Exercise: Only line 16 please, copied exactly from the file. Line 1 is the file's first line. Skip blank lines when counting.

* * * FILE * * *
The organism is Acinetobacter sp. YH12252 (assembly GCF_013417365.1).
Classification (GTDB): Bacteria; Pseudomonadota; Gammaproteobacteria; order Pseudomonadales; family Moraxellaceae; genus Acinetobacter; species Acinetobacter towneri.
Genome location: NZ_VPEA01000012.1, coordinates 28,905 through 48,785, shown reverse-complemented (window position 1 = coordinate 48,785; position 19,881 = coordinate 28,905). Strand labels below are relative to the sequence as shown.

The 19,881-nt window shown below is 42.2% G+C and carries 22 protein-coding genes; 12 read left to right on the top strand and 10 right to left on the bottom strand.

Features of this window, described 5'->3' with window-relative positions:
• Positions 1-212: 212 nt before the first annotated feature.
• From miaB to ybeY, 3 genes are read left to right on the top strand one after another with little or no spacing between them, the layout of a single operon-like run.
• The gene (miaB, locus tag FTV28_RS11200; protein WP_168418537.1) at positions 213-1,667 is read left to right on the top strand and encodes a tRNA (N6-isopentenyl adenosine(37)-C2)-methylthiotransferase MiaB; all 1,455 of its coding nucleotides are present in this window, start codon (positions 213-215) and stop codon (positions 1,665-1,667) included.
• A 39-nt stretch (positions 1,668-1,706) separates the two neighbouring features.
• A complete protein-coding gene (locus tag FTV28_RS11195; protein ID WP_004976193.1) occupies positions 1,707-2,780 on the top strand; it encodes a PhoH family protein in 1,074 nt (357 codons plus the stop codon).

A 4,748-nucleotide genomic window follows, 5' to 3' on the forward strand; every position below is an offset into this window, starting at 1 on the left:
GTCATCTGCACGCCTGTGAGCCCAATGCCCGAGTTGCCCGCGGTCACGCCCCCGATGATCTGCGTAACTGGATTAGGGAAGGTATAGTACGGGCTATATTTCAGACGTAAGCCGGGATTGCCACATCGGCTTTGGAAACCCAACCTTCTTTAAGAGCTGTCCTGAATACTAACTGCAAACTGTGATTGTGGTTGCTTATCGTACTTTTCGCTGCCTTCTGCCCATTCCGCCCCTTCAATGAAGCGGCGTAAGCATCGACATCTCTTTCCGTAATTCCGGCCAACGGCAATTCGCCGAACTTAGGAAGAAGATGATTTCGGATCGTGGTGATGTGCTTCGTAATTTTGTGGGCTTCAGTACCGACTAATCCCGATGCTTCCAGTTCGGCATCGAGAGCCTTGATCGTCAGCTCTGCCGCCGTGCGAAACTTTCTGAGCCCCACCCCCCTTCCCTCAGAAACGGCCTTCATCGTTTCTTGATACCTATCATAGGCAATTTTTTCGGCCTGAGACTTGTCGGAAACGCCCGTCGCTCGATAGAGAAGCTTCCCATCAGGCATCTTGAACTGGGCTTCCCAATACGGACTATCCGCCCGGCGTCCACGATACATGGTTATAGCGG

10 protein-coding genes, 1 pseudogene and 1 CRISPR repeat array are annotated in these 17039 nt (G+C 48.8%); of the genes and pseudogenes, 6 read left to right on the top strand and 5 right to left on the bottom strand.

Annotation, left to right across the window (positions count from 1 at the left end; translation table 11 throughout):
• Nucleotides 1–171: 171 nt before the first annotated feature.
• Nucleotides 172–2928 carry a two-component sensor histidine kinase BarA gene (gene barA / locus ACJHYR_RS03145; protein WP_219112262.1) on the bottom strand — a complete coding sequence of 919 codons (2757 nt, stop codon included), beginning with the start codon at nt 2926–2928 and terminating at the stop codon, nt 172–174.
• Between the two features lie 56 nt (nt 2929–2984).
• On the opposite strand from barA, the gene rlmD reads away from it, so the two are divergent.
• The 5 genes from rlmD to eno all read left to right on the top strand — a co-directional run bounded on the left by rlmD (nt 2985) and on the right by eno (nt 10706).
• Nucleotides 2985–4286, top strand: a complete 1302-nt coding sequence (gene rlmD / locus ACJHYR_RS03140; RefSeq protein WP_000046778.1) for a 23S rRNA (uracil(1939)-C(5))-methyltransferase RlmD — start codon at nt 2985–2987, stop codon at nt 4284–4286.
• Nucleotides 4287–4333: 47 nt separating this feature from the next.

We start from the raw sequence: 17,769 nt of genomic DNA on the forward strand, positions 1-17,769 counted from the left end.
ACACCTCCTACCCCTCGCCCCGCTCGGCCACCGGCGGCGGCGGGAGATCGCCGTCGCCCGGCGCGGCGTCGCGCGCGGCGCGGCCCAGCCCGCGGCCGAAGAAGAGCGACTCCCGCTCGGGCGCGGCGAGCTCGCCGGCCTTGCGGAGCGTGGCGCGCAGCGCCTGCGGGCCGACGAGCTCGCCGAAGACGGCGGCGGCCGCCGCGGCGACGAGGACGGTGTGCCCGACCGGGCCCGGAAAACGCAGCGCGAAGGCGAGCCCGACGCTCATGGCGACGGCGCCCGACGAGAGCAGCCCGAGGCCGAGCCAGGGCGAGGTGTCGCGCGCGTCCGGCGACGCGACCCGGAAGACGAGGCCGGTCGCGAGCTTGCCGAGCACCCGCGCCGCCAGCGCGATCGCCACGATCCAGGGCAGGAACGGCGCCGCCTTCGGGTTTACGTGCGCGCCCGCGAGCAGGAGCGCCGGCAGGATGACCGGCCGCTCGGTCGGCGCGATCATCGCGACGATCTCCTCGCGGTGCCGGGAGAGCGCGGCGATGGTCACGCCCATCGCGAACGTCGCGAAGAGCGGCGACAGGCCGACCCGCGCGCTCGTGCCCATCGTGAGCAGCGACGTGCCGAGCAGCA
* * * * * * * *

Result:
• Nucleotides 172–2928 carry a two-component sensor histidine kinase BarA gene (gene barA / locus ACJHYR_RS03145; protein WP_219112262.1) on the bottom strand — a complete coding sequence of 919 codons (2757 nt, stop codon included), beginning with the start codon at nt 2926–2928 and terminating at the stop codon, nt 172–174.